Perak-based SEA Gamer Mall's top personnel facing extradition after US Department of Justice indictment
PETALING JAYA (THE STAR/ASIA NEWS NETWORK) – Perak-based SEA Gamer Mall said it’s looking at the indictment papers issued by the US Department of Justice (DoJ) which has charged its staff, Wong Ong Hua and Ling Yang Ching, for involvement in an international hacking group.
“All I can say is that we are looking at the indictment papers. Our lawyers are working on it. Have no other comments,” SEA Gamer Mall chief operating officer Tommy Chieng said when contacted over WhatsApp.
The US DoJ report stated that Wong and Ling were arrested on Sept 14 through cooperation with local enforcement authorities and are now facing extradition proceedings.
In a second indictment in August, the DoJ charged Wong, 46, and Ling, 32 with 23 counts of racketeering, conspiracy, identity theft, aggravated identity theft, access device fraud, money laundering, violations of the CFAA (computer fraud and abuse act), and falsely registering domain names.
Wong is the founder and chief executive office of SEA Gamer Mall, which is based in Sitiawan, Perak, while Ling is listed as a partner and chief product officer, according to the company website.
“First, as the core of APT-41’s computer hacking, the Chinese defendants targeted well over 100 victims worldwide in a variety of industries and sectors that are, sadly, part of the standard target list for Chinese hackers,” said US Deputy Attorney-General Jeffrey Rosen in a statement.
“These criminal acts were turbo-charged by a sophisticated technique referred to as a ‘supply chain attack’, in which the Chinese hackers compromised software providers around the world, and modified the providers’ code to install backdoors that enabled further hacks against the software providers’ customers.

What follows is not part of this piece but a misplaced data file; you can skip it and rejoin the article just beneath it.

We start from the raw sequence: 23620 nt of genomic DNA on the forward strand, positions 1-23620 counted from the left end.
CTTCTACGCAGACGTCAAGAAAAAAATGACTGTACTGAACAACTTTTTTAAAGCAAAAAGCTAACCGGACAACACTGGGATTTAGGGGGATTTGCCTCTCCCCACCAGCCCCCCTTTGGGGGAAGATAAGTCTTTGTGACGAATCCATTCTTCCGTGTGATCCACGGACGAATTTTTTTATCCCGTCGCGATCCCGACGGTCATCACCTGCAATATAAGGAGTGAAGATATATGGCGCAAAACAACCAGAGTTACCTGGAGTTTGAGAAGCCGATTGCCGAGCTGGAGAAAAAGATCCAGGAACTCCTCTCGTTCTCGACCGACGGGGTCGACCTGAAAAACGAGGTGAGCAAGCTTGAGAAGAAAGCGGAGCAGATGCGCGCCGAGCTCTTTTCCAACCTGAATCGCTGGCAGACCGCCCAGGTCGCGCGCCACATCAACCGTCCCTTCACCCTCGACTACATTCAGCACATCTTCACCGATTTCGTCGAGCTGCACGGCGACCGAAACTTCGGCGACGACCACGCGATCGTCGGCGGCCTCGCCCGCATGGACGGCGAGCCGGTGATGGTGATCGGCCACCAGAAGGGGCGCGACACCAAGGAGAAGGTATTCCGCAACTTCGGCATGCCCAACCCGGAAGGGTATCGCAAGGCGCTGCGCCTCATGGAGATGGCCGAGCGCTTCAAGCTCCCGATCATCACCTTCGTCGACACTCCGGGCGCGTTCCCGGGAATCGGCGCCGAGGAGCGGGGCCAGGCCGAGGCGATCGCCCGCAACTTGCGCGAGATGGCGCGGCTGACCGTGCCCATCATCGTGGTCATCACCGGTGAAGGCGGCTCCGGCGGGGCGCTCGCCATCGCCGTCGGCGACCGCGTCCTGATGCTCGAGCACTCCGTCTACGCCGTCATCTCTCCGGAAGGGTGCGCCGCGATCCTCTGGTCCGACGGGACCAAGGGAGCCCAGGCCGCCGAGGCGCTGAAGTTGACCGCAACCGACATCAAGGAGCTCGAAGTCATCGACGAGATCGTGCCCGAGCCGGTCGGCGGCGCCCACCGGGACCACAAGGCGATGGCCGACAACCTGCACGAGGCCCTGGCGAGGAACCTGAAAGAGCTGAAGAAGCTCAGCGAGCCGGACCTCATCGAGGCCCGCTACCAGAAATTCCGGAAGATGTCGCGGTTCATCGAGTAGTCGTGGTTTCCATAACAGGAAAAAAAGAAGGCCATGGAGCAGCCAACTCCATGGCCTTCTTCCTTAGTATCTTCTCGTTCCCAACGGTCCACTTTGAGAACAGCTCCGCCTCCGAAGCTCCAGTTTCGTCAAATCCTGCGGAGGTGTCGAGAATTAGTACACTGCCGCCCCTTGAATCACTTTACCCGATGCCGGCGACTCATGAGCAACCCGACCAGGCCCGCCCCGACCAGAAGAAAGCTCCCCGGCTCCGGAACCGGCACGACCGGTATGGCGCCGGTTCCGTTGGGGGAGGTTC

“Second, and as an additional method of making money, several of the Chinese defendants compromised the networks of video game companies worldwide (a billion-dollar industry) and defrauded them of in-game resources.
“Two of the Chinese defendants stand accused, with two Malaysian defendants, of selling those resources on the black market, through their illicit website.”
At this point it’s unclear what are the in-game resources, as it could be in-game currency for purchasing virtual goods like clothes or even art assets of a video game.
Gaming analytics company Newzoo reported that 20.1 million gamers in Malaysia spent US$673 million (S$916.75 million) on games in 2019, making it one of the biggest gaming markets in South-east Asia.
It stated that the majority of gamers spent money on in-game items or virtual goods with the most common being power-ups or additional abilities for a game avatar.
SEA Gamer Mall was established in 2007 with offices in China, Thailand and Indonesia.
On its website, the company claimed that it has 1.9 million registered users and, in a 2017 news article, Wong was quoted as saying most of the website’s sales came from prepaid top-up cards and online game virtual items.
The company netted RM386 million (S$126.81 million) in revenue in 2019 and is projected to hit RM500 million this year as the Covid-19 pandemic has led to more people playing games and purchasing in-game items, Chieng said in a LifestyleTech report.
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